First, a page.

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Electric Vehicle Charging Points Could Be Mandatory In New Homes

electric-vehicle-charging

Under new government proposals, new homes in England could be required to include electric vehicle charging points, as part of a series of proposals including similar plans for street lights and a ban on conventional fuel vehicle sales by 2040. 

These measures are aimed at tackling air pollution and keeping the UK up to date in its legal commitments to reduce polluting emissions, a policy known as the ‘Road to Zero’.

All new homes, flats and offices will now be required to include electric charge points for vehicles.  Street lights will also include charging points for areas with on-street parking, and plans are included to invest in technology that would bring wireless charging to streets, with pads underneath the road allowing charging without cables.

Companies that build or install charging points can look forward to more investment from the government, with up to £400 million extra funding released as part of the plan.  Chris Grayling, the Secretary for Transport, said that the plan was “The biggest overhaul in road transport technology since the development of the Benz patent motor car 130 years ago.”

Regarding the latter point, the government has announced that all diesel or petrol cars and vans will be banned in the UK as part of international policy agreed with other countries.  Other countries, such as France, have announced similar plans.  However, the Treasury has cancelled plans for a diesel scrappage scheme, citing a lack of economic viability.  Some car manufacturers have led the field in announcing a full shift towards electric vehicles, with Volvo and Mini two hoping to get ahead of the curve and not be caught out by the ban.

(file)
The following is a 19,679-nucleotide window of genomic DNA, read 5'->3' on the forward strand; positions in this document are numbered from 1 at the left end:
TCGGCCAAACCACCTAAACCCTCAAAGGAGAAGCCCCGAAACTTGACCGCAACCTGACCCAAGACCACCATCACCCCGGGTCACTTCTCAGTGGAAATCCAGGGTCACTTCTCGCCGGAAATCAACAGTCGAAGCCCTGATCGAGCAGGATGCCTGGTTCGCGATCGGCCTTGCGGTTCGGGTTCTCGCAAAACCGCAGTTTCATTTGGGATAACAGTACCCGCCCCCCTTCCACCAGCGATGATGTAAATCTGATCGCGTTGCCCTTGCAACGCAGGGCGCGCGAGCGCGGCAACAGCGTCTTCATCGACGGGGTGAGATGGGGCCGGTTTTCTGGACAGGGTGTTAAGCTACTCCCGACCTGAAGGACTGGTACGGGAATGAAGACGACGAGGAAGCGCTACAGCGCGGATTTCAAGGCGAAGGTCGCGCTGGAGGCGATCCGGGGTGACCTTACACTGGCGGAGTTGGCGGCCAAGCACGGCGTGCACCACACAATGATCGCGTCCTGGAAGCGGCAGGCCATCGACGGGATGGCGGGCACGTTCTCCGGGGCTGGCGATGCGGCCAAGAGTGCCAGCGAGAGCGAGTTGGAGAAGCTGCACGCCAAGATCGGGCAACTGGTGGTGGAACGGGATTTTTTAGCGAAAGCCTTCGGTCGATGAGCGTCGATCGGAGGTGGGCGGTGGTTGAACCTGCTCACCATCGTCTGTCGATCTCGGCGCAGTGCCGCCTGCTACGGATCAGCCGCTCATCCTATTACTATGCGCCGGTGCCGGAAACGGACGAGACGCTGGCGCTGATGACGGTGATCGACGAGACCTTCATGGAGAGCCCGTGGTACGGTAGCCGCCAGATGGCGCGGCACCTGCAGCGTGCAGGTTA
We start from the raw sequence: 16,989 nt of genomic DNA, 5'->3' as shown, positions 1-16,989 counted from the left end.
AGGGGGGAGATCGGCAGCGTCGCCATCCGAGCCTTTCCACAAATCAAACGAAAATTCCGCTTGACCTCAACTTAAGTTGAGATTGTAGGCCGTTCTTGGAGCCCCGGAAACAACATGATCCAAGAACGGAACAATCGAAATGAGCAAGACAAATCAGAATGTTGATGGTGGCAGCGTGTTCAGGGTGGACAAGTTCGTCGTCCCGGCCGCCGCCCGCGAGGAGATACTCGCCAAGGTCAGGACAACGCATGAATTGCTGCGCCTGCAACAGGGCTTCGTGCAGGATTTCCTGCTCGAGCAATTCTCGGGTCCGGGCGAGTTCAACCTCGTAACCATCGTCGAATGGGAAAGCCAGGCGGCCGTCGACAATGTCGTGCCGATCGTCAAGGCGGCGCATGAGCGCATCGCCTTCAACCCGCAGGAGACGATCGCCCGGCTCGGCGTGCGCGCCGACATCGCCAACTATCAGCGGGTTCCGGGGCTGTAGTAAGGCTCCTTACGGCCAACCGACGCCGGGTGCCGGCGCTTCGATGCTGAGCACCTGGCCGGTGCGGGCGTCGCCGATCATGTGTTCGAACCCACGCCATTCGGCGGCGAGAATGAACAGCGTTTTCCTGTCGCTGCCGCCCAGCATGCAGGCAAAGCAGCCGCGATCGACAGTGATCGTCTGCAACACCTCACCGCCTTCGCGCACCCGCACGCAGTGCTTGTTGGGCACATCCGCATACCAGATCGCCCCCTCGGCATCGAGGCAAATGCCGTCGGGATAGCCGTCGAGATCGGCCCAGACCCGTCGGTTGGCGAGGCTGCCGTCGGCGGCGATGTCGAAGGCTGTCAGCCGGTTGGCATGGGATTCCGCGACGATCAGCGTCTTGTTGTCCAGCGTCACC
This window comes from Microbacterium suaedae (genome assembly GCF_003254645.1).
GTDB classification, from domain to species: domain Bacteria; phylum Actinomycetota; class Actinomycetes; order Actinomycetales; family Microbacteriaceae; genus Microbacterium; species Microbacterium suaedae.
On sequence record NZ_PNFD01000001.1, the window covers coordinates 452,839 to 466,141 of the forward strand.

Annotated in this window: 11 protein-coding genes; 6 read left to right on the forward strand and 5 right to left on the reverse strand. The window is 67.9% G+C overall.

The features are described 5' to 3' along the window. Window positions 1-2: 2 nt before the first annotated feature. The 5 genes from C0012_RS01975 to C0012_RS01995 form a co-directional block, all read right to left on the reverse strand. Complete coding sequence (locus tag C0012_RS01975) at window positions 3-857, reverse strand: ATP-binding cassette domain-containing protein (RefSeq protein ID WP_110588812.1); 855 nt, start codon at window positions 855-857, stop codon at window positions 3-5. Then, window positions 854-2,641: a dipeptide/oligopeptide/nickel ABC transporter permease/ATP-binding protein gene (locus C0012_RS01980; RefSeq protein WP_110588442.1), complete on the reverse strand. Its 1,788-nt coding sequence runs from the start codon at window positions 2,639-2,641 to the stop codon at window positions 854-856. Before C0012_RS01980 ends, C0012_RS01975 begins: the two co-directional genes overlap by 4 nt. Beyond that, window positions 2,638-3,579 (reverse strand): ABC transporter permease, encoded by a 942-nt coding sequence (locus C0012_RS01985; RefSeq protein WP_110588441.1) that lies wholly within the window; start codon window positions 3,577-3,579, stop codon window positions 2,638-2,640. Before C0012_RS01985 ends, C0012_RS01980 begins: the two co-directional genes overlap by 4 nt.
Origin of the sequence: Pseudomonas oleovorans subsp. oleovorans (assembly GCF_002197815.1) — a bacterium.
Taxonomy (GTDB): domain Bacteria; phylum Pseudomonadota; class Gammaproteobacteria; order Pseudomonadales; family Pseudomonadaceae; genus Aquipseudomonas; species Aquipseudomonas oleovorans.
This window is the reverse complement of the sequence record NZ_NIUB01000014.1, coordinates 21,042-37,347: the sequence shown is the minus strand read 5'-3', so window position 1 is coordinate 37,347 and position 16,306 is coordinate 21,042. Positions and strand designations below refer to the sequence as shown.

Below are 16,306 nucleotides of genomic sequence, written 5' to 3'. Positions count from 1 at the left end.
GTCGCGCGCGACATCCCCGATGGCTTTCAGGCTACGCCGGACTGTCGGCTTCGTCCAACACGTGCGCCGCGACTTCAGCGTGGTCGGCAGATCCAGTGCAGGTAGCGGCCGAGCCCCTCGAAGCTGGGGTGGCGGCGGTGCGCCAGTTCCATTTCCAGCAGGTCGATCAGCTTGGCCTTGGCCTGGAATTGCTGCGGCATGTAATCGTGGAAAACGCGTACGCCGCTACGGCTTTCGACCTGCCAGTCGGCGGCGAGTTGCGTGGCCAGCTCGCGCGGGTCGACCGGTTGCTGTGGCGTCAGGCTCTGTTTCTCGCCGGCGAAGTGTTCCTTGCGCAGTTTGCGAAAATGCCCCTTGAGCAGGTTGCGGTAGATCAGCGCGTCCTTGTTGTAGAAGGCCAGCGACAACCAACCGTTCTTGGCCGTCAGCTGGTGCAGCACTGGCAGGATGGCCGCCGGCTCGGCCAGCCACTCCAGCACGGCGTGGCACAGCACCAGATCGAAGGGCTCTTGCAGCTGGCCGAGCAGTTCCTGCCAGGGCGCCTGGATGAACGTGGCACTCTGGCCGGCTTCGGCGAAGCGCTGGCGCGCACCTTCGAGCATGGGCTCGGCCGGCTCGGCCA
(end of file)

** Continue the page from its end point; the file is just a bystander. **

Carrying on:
Current charging points have faced criticism recently – most notably the case of a Scottish charging point that was rendered unusable by a Crème Egg, and concerns that they could be hacked or otherwise tampered with.  Local councils have an intervening period in which they are required to come up with plans for new building regulations that adhere to government policy.

The BBC’s environment analyst, Roger Harrabin, noted that there seems to be tension between the government and local councils over who should take the rap for changing drivers over from older vehicles to new, compliant hybrid cars, and alternative methods of transportation.  He said: “The government has told councils to solve pollution on their own streets by improving public transport and considering restrictions on dirty diesel vehicles at peak times.  If that doesn’t work, councils will be told to charge diesel drivers to come into towns.  The councils aren’t happy to take the rap for the controversial policy when it was the government that encouraged the sale of diesel vehicles in the first place.”

Amongst other critics, Labour criticised the delayed effects of the policy, with their Environment, Food and Rural Affairs spokeswoman Sue Hayman MP saying: “With nearly 40 million people living in areas with illegal levels of air pollution, action is needed now, not in 23 years’ time.”